Vzzzz. The noise passed beneath my sleeve, crawling deeper and deeper into my shirt. Vzzz. Oh no, I thought to myself. Oh. No. My jaw dropped as my face transformed silently into an expression of horror. There it was, a buzzing inside of my bra. I didn’t fear bee stings – even in places where a bee should never access. No, what I actually feared that very moment was the audience watching my every move: the mayor of Cildir, the first place honey winner of Ardahan, and my friend visiting from out of town; three men in a properly conservative corner of Ardahan. Yep. There was no way I could gracefully deal with this situation. (more…)
Category Archives: The Bal and the Bees
Turkey has one of the highest densities of bee-boxes in the world (five bee boxes per every km squared) and over 9,000 species of flowers. According to Professors Hasan Vural and Süleyman Karaman, 70% of the world’s best flowers for honey are endemic to Turkey. So if you want to go hunting for honey, bees, and beekeeping knowledge there are few places as accessible, hospitable, and absolutely stunning as the Anatolian region. For this reason, (and because personally Turkey has become my home away from home), the bal (honey in Turkey) & the bees is a category exclusively for honey in Turkey posts. Read on and afiyet olsun!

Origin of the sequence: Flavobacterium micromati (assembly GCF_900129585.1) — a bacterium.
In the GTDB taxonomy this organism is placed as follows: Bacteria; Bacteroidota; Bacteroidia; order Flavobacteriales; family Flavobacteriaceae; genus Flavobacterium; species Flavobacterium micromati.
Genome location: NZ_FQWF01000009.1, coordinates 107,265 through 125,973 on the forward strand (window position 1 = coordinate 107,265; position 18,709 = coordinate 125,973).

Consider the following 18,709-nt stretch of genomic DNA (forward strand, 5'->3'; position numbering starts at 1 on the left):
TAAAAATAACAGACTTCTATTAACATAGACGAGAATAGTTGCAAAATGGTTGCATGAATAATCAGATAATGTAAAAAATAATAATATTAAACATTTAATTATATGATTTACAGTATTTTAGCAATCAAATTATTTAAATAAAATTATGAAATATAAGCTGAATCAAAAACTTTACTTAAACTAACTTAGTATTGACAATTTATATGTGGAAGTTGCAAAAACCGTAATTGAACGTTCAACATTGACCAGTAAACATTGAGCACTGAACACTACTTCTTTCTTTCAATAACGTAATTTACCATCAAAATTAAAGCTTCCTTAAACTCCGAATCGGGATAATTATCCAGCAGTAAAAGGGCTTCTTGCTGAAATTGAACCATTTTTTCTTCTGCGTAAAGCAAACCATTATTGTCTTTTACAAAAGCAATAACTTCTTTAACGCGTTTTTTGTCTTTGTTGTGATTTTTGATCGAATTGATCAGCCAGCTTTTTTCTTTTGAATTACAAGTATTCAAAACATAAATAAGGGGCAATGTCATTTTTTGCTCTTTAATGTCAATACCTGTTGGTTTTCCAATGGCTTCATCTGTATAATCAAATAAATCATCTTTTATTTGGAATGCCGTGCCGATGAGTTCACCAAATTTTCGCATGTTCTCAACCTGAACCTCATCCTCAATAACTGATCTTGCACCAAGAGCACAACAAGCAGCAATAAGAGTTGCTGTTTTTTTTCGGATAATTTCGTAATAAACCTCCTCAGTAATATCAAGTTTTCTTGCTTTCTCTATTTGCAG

I couldn’t believe it. I had found quite possibly the very last living melified man and he was 115 years-old. This man was on his deathbed, claiming to have kept himself alive over the past few years by eating only his own honey. He was the oldest beekeeper in Turkey, and I would dare say, quite possibly the oldest living beekeeper in the world. He had kept bees during the time of Ataturk, during world wars, during Turkey’s rise and fall as a global power, and during hundreds of Karsian honey seasons. Read the rest of this entry
I am staring at a boardroom of strangers. I don’t know who they are, but they include corporate leaders of many businesses including Kiva, Bing, House of Genius, TravelShark, and more. My face is hot, and a rush of deep emotion feels like a fiery liquid – starting in my stomach and moving through all my veins into my face. Don’t cry, don’t cry, don’t cry I repeat in my head. But before I know it, I am covering my scrunched up face with a sheet of paper. Scribbled at the bottom of that paper is one phrase: “you’re going to make it.” Read the rest of this entry